The Il Gin del Professore line of gins are designed to be reminiscent of the older style of macerated gins. A collab between Antica Distilleria Quaglia (producers of Grappa and Vermouth) and the Jerry Thomas Speakeasy in Rome, it leverages Antica’s expertise in Vermouth making to create a gin that straddles the line between aperitif and gin. Botanicals are macerated directly in grape spirit, making it in an Old Tom in the bathtub/compounded style.
Gin del Professore à la Madame uses a more floral selection of botanicals and is designed to be a “feminine” counterpoint to their Gin Monsieur offering.
All the juniper is grown in Italy. The Madame variation includes a couple relatively unusual botanicals. Tansy, is a wild flower, common in Europe that was seen in 19th century cocktail manuals as a good ingredient to macerate in gin. Zedoary, or white turmeric, is native to Southeast Asia and is described as having an “aroma of mango” but the “flavor of ginger.”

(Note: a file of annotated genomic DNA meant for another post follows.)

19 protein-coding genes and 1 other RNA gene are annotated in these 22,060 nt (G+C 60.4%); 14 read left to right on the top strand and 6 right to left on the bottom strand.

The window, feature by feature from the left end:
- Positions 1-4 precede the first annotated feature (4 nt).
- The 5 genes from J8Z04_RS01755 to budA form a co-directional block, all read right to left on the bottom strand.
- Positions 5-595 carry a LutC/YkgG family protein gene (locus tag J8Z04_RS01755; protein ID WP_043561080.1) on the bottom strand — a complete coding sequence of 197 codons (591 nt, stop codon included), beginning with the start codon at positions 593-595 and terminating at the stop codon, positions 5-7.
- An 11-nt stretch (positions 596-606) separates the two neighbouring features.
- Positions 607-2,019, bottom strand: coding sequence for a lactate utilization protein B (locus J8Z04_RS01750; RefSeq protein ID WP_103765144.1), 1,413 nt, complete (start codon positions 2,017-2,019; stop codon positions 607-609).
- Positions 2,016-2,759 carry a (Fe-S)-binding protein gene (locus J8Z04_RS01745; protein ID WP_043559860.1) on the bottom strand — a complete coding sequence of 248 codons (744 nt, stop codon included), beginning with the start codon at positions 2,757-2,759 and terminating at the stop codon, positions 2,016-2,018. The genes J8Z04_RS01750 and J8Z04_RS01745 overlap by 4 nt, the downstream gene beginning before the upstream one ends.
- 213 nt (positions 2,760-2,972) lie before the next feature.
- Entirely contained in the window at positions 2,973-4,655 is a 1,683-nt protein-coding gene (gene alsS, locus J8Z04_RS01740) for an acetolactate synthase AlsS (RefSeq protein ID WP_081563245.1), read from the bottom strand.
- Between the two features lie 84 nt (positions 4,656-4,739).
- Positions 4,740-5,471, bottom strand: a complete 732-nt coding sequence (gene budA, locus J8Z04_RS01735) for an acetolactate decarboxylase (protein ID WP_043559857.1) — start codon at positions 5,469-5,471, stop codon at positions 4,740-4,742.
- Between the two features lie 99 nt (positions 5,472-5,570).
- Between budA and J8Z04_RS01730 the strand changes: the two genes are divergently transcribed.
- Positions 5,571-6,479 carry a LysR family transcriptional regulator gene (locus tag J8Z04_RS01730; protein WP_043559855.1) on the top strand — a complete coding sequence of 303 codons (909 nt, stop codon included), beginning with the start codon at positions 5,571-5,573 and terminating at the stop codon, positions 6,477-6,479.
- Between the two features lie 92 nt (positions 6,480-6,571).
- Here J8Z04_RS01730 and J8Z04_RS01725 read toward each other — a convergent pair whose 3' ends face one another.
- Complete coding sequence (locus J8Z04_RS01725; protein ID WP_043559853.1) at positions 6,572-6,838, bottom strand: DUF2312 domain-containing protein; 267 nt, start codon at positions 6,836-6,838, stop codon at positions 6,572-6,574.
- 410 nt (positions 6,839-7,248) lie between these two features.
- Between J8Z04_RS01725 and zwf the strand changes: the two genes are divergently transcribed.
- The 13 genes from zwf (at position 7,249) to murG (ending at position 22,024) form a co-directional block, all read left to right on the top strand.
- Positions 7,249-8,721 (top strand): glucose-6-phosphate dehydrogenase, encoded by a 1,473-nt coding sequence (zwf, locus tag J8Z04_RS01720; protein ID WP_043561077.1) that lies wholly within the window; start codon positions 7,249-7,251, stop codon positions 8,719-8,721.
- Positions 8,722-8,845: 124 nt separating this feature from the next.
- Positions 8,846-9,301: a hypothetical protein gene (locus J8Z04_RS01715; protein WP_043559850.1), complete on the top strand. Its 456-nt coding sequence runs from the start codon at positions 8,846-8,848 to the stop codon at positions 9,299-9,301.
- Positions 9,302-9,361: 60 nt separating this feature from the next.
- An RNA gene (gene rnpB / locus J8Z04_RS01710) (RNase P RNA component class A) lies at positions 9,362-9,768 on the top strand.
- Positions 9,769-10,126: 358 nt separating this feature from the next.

Color: Marigold and transparent.
Aroma: Heavy cinnamon on the nose, almost medicinal. Vanilla and stone fruit on the edges. Very, very spicy aromatically.
Flavor: Gin del Professore à la Madame is quite spiced to the palate, with red hot, dry cinnamon dominating throughout.
Early, the gin is at its sweetest and lightest. Vanilla, custard and orange zest. Mid-palate, warm cinnamon. Ginger and cloves enhance the warmth here.
Spiced warmth persists with as bitterness comes on. It’s botanical, with a combination of tansy, dandelion and gentian.
Finish: Dull throbs of cinnamon persist along with a moderate, but lasting bitterness.
Gin del Professore à la Madame is a challenging mixer. The cinnamon and bitterness come through in almost all applications.
In a gin and tonic, the tansy bitterness combines with quinine to be even more bitter. With a regular tonic, it comes off as an Indian tonic.
I’d recommend a Hot Toddy with it. You don’t even need to add a cinnamon stick. Warmed, the spices will emerge even more powerfully. Pair it with honey and lemon juice.
For me, the cinnamon is so aggressive that Gin del Professore à la Madame doesn’t taste a lot like gin when mixed. The spice botanicals are the dominant notes; therefore, bartenders mixing with this should be advised to treat it more like a spiced botanical spirit than a gin.
Overall, Gin del Professore à la Madame
Gin del Professore à la Madame is a great example of a gin, that might be more successful if pitched as a macerated botanical spirit. It tasted a bit like the winter holidays. It’s warmed, it’s spiced, but that local juniper is absolutely obscured.